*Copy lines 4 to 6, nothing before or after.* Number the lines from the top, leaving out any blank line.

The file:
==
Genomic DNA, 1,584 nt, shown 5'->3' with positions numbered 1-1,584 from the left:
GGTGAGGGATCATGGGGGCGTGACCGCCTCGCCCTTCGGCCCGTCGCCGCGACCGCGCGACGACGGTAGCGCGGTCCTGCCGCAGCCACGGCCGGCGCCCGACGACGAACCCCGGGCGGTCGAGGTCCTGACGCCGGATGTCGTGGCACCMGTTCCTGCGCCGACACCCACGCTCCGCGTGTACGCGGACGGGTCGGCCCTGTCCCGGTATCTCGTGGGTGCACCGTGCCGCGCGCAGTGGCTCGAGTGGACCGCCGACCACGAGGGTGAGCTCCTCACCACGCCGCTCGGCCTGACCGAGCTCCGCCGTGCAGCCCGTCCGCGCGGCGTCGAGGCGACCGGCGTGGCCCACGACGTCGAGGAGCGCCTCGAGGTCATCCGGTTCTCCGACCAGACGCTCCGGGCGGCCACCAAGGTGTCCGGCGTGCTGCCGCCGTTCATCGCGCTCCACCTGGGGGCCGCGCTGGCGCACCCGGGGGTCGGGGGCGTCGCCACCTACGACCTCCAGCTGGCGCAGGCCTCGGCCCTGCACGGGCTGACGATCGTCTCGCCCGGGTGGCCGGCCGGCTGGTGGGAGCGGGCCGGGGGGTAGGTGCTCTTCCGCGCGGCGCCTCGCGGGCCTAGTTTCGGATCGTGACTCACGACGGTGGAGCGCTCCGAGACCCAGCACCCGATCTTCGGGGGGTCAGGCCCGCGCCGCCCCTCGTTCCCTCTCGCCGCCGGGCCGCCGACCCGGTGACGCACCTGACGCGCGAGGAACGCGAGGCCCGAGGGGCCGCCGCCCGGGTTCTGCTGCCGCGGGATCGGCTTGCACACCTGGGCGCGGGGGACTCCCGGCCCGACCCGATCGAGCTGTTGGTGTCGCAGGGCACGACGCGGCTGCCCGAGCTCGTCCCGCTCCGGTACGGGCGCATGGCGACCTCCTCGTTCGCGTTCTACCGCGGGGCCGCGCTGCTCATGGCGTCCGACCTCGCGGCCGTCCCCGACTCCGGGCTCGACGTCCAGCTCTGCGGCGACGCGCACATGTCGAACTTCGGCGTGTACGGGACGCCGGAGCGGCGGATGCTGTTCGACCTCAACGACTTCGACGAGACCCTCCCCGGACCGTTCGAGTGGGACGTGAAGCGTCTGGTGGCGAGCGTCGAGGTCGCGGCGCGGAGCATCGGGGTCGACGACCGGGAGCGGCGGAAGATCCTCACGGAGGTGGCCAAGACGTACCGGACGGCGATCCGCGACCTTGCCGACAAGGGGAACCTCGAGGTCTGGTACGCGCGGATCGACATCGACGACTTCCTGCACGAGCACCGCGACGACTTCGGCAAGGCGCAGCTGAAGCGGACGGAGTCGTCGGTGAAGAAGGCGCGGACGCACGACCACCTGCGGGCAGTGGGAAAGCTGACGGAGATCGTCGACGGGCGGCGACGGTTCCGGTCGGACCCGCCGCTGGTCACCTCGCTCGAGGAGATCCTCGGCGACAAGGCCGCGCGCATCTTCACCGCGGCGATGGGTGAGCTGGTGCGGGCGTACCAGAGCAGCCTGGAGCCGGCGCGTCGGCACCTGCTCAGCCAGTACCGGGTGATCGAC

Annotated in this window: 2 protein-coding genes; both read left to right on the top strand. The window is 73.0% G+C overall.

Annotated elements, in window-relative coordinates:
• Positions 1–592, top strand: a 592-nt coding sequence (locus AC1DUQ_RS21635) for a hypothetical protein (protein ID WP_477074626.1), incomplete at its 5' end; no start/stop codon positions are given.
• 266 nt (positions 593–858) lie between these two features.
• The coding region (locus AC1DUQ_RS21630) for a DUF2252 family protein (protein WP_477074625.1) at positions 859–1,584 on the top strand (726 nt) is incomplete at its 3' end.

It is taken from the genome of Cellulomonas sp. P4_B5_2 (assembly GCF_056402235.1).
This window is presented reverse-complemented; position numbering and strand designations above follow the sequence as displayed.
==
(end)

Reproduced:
Annotated elements, in window-relative coordinates:
• Positions 1–592, top strand: a 592-nt coding sequence (locus AC1DUQ_RS21635) for a hypothetical protein (protein ID WP_477074626.1), incomplete at its 5' end; no start/stop codon positions are given.
• 266 nt (positions 593–858) lie between these two features.